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Promoting Effective Math Instruction for Young Children

The mathematical knowledge young children develop is critical to their later academic achievement. Strong math skills in kindergarten have been linked to later proficiency not only in mathematics, but also in reading and may even lead to increased high-school-graduation rates. On the other hand, children who begin school with poor math skills typically do not catch up. The least prepared are disproportionately children of color and those from low-income families. Clearly, any serious effort to close the achievement gap needs to focus on children’s mathematical learning before school entry and in the early elementary grades.

With an $850K grant from the Heising-Simons Foundation, Deborah Stipek & Susan O'Hara, from the Graduate School of Education, and Megan Francke, from UCLA, partner to develop knowledge about effective strategies for improving math instruction with a diverse population of pre-K through 3rd grade children. The team will design, implement, and assess a model professional-development program that prepares educators to serve effectively instructional leadership roles and increase the capacity of California community colleges and universities to prepare effective teachers of mathematics in preschool and the early elementary grades.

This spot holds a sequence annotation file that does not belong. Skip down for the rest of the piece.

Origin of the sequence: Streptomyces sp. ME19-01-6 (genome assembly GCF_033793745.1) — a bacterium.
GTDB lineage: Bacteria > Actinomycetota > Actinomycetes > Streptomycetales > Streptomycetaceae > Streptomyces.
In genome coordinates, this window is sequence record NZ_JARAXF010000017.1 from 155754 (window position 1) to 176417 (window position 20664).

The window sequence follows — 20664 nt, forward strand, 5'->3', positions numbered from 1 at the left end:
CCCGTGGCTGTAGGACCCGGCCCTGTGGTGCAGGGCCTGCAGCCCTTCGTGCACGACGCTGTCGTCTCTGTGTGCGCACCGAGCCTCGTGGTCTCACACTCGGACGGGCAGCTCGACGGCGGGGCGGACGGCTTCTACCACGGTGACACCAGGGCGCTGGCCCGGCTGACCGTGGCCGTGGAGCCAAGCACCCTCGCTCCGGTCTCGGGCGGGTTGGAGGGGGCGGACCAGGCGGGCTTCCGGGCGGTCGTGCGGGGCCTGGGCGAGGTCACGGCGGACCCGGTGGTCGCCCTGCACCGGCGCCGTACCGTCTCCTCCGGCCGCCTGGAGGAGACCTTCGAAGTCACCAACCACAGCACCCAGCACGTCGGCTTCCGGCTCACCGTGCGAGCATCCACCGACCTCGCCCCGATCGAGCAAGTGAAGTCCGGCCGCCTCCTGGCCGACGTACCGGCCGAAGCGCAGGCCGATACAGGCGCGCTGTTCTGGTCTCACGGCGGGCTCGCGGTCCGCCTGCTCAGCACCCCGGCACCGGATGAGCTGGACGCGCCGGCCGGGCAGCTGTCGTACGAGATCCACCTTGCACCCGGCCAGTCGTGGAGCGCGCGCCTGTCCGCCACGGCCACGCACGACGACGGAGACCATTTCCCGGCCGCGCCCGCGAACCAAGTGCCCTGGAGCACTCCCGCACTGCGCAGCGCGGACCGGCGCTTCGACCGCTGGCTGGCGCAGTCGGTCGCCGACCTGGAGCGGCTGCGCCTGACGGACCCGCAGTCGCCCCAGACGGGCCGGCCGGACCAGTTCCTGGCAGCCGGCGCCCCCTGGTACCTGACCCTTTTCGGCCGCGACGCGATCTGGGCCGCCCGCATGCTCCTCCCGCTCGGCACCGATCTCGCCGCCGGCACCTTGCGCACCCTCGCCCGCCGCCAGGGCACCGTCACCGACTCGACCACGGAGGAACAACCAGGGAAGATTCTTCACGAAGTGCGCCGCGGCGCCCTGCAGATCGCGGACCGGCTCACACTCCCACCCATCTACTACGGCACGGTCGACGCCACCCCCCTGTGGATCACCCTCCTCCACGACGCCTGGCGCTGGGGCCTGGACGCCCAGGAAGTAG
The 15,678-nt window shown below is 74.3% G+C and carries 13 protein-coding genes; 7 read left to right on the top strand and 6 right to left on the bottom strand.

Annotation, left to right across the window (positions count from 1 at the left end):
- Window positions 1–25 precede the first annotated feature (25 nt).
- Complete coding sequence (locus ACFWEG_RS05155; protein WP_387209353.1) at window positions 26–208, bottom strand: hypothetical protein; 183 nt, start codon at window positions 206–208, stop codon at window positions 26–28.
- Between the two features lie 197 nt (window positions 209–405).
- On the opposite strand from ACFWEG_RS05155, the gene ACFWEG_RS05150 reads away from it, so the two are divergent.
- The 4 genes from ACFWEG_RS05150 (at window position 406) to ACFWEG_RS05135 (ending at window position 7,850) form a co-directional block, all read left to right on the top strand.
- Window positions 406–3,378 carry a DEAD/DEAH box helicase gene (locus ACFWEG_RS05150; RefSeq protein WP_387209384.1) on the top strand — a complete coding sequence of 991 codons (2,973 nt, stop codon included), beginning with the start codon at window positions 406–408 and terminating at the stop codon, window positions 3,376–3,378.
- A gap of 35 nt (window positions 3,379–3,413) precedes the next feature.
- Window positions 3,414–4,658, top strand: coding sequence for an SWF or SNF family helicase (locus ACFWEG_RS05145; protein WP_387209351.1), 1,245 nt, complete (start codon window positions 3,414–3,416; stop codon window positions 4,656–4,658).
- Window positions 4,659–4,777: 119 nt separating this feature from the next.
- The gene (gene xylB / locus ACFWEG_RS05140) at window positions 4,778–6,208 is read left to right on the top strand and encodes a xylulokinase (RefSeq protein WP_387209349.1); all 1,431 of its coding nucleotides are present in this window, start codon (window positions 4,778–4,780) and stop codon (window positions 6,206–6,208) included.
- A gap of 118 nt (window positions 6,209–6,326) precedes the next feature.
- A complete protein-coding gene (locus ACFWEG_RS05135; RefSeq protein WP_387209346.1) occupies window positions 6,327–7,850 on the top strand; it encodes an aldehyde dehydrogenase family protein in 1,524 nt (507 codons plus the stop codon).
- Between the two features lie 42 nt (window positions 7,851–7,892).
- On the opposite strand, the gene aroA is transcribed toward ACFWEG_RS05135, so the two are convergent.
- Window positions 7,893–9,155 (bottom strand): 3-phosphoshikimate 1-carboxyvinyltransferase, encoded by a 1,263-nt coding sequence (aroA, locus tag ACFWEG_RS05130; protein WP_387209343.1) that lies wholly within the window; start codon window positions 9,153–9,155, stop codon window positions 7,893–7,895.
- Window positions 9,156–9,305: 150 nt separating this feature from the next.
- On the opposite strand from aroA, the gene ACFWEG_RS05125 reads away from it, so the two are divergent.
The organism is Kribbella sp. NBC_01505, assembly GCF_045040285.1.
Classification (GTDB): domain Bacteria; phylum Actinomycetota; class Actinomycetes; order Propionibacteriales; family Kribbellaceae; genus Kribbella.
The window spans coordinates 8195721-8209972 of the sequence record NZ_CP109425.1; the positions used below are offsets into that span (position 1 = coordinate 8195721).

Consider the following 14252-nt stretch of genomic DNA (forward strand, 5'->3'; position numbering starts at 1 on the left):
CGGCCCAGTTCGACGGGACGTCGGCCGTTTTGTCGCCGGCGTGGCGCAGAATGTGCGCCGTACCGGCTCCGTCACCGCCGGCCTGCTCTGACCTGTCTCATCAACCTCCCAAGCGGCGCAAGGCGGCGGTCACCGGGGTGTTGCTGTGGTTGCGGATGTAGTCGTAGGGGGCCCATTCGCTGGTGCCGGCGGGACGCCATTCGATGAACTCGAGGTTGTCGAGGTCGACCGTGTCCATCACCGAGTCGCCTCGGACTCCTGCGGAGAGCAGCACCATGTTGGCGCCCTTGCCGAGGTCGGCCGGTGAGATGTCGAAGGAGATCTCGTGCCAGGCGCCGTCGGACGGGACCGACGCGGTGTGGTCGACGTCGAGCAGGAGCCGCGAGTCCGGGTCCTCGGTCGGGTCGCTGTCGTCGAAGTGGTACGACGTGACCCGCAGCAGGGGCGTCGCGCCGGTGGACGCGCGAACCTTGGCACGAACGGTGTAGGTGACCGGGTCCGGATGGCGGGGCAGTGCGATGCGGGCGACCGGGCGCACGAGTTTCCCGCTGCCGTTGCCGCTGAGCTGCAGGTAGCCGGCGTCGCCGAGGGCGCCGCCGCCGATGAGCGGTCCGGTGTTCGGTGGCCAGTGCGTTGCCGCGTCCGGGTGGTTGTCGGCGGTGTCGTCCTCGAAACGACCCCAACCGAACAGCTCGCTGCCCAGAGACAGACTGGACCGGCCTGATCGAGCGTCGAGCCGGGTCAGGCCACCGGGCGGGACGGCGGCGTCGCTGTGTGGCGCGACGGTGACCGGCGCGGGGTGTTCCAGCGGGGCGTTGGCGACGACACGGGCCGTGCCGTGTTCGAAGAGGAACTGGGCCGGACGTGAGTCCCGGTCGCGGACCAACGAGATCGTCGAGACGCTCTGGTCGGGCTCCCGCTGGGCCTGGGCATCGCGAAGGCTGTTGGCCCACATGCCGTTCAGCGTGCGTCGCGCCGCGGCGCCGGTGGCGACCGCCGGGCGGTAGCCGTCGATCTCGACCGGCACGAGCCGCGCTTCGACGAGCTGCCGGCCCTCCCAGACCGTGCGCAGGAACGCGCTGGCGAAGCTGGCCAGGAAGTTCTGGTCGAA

This project is led by Deborah Stipek and Susan O'Hara from Stanford University and Megan Francke from UCLA and funded by the Heising-Simons Foundation.

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